Why Manchester United’s Luke Shaw was right and Chelsea’s Romelu Lukaku so wrong – Sue Smith


As soon as I heard Shaw, I thought a lot of the media would pick him up. This is why so many gamers speak like robots. You know what they’re going to say before they say it.

All the coverage was about Shaw saying the Manchester United side were not in the same boat, not giving it their all. This is not how I interpreted what he was saying. I felt like he meant that they didn’t bond as a team, although he certainly criticized their efforts.

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Anthony Gordon scored his first two goals for Everton this weekend and you could see as he clenched his fists after each one what that meant to him, but as soon as he was interviewed he was in robot mode, explaining how bittersweet it was because his team lost.

Manchester United’s Luke Shaw: straight talk.

I just wanted him to say he was absolutely buzzing but I went.

When I made my England debut at 17, I scored in a 6-4 loss to Germany. I knew it wasn’t the right thing to go into the locker room and start celebrating, but that was all I was thinking about underneath. Even in a team sport, your individual performance matters.

It’s so refreshing when someone opens up a bit.

Michail Antonio, former Sheffield Wednesday player at West Ham United, is comfortable and happy to laugh. Rotherham United manager Paul Warne always comes up so well in interviews, and everyone who knows him says he’s just a really nice guy. You want people like them to be successful.

Chelsea’s Romelu Lukaku (Photo: Nick Potts / PA Wire)

As a female footballer in my time, I never had any media training because the attention was much lower but if we reached the FA Cup final the BBC and the local media would take an interest and the players not used to doing interviews would be put in front of a camera. . Lots of people liked it because you got a feel for the characters. I remember a family friend saying it was great knowing who the jokers were, who were the toughest, focused and professional.

Olympic rower Katherine Grainger once came to talk to us before a game against England so when we scored we had a celebration of rowing. I was the last in the line and screwed it up, doing it like a canoeist while they all rowed!

I was asked the question later. I was happy to explain, and thought I should because it was interesting.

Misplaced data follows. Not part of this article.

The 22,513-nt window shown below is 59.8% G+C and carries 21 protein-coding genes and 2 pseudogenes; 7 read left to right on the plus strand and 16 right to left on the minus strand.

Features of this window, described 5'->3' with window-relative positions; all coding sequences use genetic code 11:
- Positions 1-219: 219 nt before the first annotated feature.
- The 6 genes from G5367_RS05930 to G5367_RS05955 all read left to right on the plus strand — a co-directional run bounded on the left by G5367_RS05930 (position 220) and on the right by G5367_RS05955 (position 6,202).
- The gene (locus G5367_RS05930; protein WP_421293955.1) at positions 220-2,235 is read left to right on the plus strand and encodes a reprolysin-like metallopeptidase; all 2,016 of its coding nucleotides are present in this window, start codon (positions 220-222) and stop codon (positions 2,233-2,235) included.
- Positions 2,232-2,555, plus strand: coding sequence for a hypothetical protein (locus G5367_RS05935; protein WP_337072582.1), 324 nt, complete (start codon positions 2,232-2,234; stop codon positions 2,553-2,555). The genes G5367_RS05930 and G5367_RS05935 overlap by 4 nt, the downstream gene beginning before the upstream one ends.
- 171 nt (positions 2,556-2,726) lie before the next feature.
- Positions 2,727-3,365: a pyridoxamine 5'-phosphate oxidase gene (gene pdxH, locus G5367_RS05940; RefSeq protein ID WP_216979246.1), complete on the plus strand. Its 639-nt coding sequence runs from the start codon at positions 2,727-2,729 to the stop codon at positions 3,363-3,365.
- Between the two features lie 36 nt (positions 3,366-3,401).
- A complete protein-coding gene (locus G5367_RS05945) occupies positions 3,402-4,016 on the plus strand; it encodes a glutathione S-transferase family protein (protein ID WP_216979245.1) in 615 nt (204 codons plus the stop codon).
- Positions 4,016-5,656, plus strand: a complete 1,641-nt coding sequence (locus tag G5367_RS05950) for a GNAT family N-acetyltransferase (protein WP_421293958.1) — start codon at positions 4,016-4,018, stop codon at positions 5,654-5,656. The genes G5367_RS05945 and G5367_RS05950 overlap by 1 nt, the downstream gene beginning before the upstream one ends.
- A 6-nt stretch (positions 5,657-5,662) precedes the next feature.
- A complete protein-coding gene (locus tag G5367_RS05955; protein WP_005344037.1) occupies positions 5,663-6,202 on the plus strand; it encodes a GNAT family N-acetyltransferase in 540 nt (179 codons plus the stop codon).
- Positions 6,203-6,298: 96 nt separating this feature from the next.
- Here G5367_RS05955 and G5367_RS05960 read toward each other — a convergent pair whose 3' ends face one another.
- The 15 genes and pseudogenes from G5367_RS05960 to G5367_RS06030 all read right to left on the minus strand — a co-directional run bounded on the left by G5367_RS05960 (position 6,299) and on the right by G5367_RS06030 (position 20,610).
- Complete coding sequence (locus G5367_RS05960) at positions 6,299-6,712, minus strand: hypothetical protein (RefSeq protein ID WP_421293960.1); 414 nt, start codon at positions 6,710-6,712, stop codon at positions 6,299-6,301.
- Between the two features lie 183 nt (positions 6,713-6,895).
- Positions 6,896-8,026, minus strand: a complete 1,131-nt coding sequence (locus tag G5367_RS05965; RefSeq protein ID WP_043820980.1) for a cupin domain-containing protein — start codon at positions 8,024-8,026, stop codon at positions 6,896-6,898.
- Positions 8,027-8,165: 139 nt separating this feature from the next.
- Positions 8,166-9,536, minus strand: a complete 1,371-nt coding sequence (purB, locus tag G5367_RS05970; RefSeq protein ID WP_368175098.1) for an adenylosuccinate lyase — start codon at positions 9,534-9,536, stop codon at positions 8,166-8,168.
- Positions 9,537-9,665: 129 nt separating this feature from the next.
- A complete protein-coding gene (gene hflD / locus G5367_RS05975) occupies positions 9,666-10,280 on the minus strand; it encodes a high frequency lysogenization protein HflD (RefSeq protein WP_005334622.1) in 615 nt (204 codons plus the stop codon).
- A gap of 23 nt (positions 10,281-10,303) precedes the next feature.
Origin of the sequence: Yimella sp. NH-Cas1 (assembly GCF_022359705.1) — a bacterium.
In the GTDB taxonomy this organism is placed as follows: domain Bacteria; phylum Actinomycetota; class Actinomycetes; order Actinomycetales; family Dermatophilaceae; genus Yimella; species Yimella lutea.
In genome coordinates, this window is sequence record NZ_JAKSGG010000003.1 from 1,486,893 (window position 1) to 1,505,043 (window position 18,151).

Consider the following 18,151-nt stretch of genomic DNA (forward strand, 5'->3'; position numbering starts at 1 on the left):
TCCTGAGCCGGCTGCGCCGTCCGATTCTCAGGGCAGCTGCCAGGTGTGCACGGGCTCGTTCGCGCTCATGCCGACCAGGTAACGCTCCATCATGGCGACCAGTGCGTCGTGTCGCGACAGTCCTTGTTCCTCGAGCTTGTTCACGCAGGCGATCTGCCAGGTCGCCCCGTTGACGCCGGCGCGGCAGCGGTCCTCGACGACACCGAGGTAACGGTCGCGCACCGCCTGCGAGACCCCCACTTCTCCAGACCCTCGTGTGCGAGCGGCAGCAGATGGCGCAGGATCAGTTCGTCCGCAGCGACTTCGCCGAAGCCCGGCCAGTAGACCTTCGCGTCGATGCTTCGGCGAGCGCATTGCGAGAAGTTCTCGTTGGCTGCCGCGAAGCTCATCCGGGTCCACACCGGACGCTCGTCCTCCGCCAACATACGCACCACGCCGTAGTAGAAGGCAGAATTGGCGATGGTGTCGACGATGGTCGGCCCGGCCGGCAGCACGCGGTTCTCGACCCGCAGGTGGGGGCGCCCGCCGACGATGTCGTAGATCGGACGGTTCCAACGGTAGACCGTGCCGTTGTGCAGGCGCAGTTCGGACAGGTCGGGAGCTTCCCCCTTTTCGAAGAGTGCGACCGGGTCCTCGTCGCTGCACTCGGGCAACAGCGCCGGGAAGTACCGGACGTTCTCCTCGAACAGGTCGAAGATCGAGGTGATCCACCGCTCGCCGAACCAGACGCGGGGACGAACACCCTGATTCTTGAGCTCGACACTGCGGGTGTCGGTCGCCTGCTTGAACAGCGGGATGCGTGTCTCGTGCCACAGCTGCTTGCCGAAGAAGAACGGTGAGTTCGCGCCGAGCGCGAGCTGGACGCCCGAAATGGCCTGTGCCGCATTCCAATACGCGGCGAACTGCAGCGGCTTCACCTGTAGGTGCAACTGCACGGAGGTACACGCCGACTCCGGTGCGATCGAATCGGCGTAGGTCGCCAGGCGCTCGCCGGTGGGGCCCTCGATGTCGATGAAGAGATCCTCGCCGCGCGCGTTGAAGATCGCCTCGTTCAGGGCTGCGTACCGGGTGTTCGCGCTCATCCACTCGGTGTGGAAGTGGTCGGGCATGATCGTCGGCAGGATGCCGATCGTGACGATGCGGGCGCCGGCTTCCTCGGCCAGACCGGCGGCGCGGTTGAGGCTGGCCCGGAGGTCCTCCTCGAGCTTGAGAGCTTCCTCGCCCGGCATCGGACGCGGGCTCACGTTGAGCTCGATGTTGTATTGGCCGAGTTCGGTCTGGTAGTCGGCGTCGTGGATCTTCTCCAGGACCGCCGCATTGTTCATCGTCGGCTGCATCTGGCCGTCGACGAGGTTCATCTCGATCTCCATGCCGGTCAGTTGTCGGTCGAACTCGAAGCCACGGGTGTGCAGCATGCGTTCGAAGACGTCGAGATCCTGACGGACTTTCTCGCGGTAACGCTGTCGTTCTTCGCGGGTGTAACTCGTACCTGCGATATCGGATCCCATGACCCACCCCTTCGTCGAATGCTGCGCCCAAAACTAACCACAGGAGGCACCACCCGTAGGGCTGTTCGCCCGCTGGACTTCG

There is still a balance.

Lukaku was too honest with Sky Italia.

I don’t know why he asked to do the interview without talking to Chelsea about it and I couldn’t see what he would gain from it.

Thomas Tuchel handled it very well, dropping him against Liverpool and then bringing him back against Tottenham Hotspur after apologizing. Some people have said that Tuchel cuts his nose off despite his face, but you just can’t have players behaving like that no matter who they are or how much they get paid.

If you’re not happy with the situation, talk to the coach, the captain, anyone except the media.

When I played for England we started getting media training and now they get a lot of it, at club level too, with people like Jonathan Pearce and Geoff Shreeves asking tough questions, putting them on the point, dig deep into personal problems, then they learn to cope.

For us it was more about practicing and if you said something that they thought you shouldn’t they would respond to you.

Knowing what to say and what not to say is important, but we don’t want to exclude personalities.

Marcelo Bielsa speaks clearly English but does all his interviews through a translator as he doesn’t want to be misinterpreted when so much can be read in one word that he might not 100% understand – by the players too.

Bielsa was ridiculed last season when he named his Leeds United side to face West Ham two days earlier.

“To avoid any backlash I will not continue to give answers about which players can and cannot play,” he said at his next press conference, and Leeds fans are now getting much less information before each match.

Honesty is better than robots.


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